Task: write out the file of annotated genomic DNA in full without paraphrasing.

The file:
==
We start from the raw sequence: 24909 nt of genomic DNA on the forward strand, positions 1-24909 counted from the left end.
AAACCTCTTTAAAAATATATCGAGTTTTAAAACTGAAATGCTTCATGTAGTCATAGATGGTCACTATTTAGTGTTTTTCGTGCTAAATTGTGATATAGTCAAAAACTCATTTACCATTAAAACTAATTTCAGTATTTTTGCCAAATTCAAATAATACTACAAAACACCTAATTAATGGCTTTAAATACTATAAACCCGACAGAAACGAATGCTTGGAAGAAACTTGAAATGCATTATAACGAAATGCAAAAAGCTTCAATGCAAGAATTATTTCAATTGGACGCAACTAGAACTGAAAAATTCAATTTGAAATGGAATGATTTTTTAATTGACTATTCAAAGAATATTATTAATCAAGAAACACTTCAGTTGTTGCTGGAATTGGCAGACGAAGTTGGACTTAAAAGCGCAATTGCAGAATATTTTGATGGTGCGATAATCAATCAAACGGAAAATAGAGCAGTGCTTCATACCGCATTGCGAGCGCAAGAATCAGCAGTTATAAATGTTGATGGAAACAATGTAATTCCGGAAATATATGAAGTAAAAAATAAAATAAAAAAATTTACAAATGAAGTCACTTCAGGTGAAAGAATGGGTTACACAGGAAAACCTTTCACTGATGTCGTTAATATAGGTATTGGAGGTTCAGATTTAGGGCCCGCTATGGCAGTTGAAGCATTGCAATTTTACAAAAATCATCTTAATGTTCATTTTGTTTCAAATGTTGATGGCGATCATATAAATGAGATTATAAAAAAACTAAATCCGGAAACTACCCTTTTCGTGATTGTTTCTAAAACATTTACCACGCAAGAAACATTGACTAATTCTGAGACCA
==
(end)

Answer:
We start from the raw sequence: 24909 nt of genomic DNA on the forward strand, positions 1-24909 counted from the left end.
AAACCTCTTTAAAAATATATCGAGTTTTAAAACTGAAATGCTTCATGTAGTCATAGATGGTCACTATTTAGTGTTTTTCGTGCTAAATTGTGATATAGTCAAAAACTCATTTACCATTAAAACTAATTTCAGTATTTTTGCCAAATTCAAATAATACTACAAAACACCTAATTAATGGCTTTAAATACTATAAACCCGACAGAAACGAATGCTTGGAAGAAACTTGAAATGCATTATAACGAAATGCAAAAAGCTTCAATGCAAGAATTATTTCAATTGGACGCAACTAGAACTGAAAAATTCAATTTGAAATGGAATGATTTTTTAATTGACTATTCAAAGAATATTATTAATCAAGAAACACTTCAGTTGTTGCTGGAATTGGCAGACGAAGTTGGACTTAAAAGCGCAATTGCAGAATATTTTGATGGTGCGATAATCAATCAAACGGAAAATAGAGCAGTGCTTCATACCGCATTGCGAGCGCAAGAATCAGCAGTTATAAATGTTGATGGAAACAATGTAATTCCGGAAATATATGAAGTAAAAAATAAAATAAAAAAATTTACAAATGAAGTCACTTCAGGTGAAAGAATGGGTTACACAGGAAAACCTTTCACTGATGTCGTTAATATAGGTATTGGAGGTTCAGATTTAGGGCCCGCTATGGCAGTTGAAGCATTGCAATTTTACAAAAATCATCTTAATGTTCATTTTGTTTCAAATGTTGATGGCGATCATATAAATGAGATTATAAAAAAACTAAATCCGGAAACTACCCTTTTCGTGATTGTTTCTAAAACATTTACCACGCAAGAAACATTGACTAATTCTGAGACCA